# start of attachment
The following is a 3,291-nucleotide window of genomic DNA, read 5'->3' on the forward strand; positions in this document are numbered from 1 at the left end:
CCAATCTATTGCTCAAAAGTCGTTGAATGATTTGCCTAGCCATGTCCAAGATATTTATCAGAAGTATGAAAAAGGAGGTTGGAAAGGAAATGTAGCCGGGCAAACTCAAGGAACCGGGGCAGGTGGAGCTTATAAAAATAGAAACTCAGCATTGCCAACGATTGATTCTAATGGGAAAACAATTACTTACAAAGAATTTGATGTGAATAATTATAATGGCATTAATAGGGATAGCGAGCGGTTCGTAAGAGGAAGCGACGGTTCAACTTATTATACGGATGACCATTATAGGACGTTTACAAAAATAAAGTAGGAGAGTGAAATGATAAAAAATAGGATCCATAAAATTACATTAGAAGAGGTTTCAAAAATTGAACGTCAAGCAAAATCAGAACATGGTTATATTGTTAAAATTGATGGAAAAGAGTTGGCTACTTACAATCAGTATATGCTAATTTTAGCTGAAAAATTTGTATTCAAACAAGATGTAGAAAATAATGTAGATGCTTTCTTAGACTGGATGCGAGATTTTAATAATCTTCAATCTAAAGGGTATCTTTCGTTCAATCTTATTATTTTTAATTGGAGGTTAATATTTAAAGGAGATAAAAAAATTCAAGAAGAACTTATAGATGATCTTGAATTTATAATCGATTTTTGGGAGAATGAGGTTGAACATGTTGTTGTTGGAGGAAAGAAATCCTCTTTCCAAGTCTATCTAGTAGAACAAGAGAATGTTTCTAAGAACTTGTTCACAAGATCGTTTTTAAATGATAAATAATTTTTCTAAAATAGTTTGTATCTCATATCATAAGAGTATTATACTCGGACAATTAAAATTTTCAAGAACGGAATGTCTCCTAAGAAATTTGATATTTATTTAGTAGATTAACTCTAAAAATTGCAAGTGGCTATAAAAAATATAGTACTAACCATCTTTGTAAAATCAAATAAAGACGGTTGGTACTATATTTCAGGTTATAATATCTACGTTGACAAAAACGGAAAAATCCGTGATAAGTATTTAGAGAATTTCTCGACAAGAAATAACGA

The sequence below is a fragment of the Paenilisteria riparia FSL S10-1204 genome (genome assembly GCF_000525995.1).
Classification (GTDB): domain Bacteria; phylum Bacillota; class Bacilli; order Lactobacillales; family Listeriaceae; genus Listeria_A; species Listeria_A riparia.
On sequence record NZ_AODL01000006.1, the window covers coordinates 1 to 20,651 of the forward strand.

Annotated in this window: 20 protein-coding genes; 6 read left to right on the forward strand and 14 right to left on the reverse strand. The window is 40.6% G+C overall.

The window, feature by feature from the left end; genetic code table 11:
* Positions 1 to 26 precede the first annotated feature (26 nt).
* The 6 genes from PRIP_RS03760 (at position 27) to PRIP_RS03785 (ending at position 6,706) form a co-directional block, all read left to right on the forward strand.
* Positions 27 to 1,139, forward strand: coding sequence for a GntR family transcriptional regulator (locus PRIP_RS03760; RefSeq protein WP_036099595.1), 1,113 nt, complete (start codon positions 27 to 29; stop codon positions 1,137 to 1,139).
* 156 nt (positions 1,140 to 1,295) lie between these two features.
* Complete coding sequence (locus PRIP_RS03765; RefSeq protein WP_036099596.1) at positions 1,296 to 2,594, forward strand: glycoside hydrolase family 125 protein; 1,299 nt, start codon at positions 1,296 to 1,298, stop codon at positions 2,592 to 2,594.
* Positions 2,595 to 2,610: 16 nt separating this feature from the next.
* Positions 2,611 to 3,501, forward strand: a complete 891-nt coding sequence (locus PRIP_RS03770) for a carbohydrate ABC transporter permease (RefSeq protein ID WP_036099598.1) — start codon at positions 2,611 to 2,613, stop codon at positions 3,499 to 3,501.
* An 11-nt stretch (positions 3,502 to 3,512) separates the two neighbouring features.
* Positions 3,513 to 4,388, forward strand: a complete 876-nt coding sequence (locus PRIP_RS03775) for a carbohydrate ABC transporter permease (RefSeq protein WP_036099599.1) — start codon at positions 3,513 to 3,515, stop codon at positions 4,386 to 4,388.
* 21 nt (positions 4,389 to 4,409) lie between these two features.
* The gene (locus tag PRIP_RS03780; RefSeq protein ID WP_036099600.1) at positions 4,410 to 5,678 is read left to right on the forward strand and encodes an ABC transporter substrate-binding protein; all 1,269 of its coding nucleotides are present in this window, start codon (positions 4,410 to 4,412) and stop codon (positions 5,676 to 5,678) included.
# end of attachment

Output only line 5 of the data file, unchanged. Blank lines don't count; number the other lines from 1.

On sequence record NZ_AODL01000006.1, the window covers coordinates 1 to 20,651 of the forward strand.